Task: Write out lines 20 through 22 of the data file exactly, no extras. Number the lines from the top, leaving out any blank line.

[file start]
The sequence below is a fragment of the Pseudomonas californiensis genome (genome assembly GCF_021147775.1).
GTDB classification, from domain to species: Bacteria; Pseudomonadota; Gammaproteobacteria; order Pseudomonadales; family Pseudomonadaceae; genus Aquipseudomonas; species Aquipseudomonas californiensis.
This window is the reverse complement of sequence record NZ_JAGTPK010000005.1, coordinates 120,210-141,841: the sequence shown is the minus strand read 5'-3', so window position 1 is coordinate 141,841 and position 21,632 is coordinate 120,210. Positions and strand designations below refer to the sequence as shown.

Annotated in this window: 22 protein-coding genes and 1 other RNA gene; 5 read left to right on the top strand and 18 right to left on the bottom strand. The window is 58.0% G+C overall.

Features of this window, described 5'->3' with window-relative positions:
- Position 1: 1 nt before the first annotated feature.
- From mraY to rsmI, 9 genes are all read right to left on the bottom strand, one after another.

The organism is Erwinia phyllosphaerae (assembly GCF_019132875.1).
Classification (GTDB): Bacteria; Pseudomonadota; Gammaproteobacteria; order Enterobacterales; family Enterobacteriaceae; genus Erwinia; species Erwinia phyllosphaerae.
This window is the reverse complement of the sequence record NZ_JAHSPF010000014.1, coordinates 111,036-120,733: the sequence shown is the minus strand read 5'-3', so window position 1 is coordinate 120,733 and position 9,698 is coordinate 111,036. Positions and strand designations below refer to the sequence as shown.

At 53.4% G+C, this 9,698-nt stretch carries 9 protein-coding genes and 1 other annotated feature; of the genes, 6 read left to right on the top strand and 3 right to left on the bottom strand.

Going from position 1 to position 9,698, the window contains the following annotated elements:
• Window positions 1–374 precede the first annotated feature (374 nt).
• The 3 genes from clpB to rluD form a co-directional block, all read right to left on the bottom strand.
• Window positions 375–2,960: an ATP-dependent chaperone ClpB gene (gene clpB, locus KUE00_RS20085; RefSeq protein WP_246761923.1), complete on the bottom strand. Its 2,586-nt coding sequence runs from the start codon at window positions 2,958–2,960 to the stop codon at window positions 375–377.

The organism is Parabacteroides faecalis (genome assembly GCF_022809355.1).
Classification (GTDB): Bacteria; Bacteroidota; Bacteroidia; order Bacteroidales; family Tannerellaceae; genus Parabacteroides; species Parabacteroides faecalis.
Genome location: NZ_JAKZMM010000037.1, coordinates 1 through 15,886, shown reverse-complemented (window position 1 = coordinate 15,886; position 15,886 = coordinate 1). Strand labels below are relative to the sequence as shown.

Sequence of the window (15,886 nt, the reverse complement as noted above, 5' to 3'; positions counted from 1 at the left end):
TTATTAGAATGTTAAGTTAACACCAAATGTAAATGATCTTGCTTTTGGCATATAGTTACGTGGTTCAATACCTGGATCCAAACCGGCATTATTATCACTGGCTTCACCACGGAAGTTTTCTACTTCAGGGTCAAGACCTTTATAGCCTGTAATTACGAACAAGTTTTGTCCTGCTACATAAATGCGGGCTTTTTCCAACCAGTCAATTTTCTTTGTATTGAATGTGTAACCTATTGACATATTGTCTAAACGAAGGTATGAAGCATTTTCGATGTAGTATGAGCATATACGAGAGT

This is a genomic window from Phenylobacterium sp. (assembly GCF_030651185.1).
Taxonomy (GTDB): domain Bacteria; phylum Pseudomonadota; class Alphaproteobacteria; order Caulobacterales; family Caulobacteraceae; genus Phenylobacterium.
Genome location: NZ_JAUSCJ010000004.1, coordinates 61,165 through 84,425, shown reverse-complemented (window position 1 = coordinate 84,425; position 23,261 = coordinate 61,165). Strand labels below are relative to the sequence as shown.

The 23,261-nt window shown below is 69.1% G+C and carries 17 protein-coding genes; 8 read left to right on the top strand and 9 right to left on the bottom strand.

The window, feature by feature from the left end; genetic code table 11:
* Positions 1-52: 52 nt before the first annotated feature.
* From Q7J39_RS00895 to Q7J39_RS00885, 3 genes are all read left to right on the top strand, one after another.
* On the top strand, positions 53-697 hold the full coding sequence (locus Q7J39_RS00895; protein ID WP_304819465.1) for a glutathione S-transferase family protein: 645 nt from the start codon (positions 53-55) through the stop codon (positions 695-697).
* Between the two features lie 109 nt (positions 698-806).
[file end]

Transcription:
TTATTAGAATGTTAAGTTAACACCAAATGTAAATGATCTTGCTTTTGGCATATAGTTACGTGGTTCAATACCTGGATCCAAACCGGCATTATTATCACTGGCTTCACCACGGAAGTTTTCTACTTCAGGGTCAAGACCTTTATAGCCTGTAATTACGAACAAGTTTTGTCCTGCTACATAAATGCGGGCTTTTTCCAACCAGTCAATTTTCTTTGTATTGAATGTGTAACCTATTGACATATTGTCTAAACGAAGGTATGAAGCATTTTCGATGTAGTATGAGCATATACGAGAGT

This is a genomic window from Phenylobacterium sp. (assembly GCF_030651185.1).
Taxonomy (GTDB): domain Bacteria; phylum Pseudomonadota; class Alphaproteobacteria; order Caulobacterales; family Caulobacteraceae; genus Phenylobacterium.